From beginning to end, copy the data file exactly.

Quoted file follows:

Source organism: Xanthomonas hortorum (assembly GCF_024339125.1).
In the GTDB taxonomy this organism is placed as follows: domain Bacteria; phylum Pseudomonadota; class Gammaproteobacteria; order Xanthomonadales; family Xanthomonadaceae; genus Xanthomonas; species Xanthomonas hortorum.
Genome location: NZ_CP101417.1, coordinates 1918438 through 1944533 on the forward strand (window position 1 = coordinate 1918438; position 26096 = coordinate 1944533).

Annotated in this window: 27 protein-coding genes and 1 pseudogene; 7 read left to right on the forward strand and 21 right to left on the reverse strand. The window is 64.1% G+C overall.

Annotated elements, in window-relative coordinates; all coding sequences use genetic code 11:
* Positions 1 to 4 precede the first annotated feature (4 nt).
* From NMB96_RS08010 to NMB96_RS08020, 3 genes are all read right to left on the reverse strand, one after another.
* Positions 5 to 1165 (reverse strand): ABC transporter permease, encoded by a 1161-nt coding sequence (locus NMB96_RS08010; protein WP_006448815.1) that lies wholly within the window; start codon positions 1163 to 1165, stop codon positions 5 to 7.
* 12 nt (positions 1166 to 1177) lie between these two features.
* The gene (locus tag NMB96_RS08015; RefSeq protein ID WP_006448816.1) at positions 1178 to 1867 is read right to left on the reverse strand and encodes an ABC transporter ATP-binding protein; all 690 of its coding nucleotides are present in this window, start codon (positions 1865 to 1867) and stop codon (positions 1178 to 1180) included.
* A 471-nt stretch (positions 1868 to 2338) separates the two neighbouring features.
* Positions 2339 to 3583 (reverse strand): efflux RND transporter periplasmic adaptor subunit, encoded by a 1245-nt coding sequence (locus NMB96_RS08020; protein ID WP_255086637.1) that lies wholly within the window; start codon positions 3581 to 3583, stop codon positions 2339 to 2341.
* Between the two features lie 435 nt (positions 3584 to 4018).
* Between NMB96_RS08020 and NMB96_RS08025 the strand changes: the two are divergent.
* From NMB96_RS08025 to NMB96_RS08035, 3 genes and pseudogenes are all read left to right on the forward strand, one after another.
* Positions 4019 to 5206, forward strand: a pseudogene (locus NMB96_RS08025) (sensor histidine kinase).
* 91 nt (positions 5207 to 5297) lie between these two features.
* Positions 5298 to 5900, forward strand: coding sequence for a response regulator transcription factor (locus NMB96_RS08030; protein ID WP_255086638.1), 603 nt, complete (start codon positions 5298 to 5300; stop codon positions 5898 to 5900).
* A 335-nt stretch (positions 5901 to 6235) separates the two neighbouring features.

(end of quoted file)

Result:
Source organism: Xanthomonas hortorum (assembly GCF_024339125.1).
In the GTDB taxonomy this organism is placed as follows: domain Bacteria; phylum Pseudomonadota; class Gammaproteobacteria; order Xanthomonadales; family Xanthomonadaceae; genus Xanthomonas; species Xanthomonas hortorum.
Genome location: NZ_CP101417.1, coordinates 1918438 through 1944533 on the forward strand (window position 1 = coordinate 1918438; position 26096 = coordinate 1944533).

Annotated in this window: 27 protein-coding genes and 1 pseudogene; 7 read left to right on the forward strand and 21 right to left on the reverse strand. The window is 64.1% G+C overall.

Annotated elements, in window-relative coordinates; all coding sequences use genetic code 11:
* Positions 1 to 4 precede the first annotated feature (4 nt).
* From NMB96_RS08010 to NMB96_RS08020, 3 genes are all read right to left on the reverse strand, one after another.
* Positions 5 to 1165 (reverse strand): ABC transporter permease, encoded by a 1161-nt coding sequence (locus NMB96_RS08010; protein WP_006448815.1) that lies wholly within the window; start codon positions 1163 to 1165, stop codon positions 5 to 7.
* 12 nt (positions 1166 to 1177) lie between these two features.
* The gene (locus tag NMB96_RS08015; RefSeq protein ID WP_006448816.1) at positions 1178 to 1867 is read right to left on the reverse strand and encodes an ABC transporter ATP-binding protein; all 690 of its coding nucleotides are present in this window, start codon (positions 1865 to 1867) and stop codon (positions 1178 to 1180) included.
* A 471-nt stretch (positions 1868 to 2338) separates the two neighbouring features.
* Positions 2339 to 3583 (reverse strand): efflux RND transporter periplasmic adaptor subunit, encoded by a 1245-nt coding sequence (locus NMB96_RS08020; protein ID WP_255086637.1) that lies wholly within the window; start codon positions 3581 to 3583, stop codon positions 2339 to 2341.
* Between the two features lie 435 nt (positions 3584 to 4018).
* Between NMB96_RS08020 and NMB96_RS08025 the strand changes: the two are divergent.
* From NMB96_RS08025 to NMB96_RS08035, 3 genes and pseudogenes are all read left to right on the forward strand, one after another.
* Positions 4019 to 5206, forward strand: a pseudogene (locus NMB96_RS08025) (sensor histidine kinase).
* 91 nt (positions 5207 to 5297) lie between these two features.
* Positions 5298 to 5900, forward strand: coding sequence for a response regulator transcription factor (locus NMB96_RS08030; protein ID WP_255086638.1), 603 nt, complete (start codon positions 5298 to 5300; stop codon positions 5898 to 5900).
* A 335-nt stretch (positions 5901 to 6235) separates the two neighbouring features.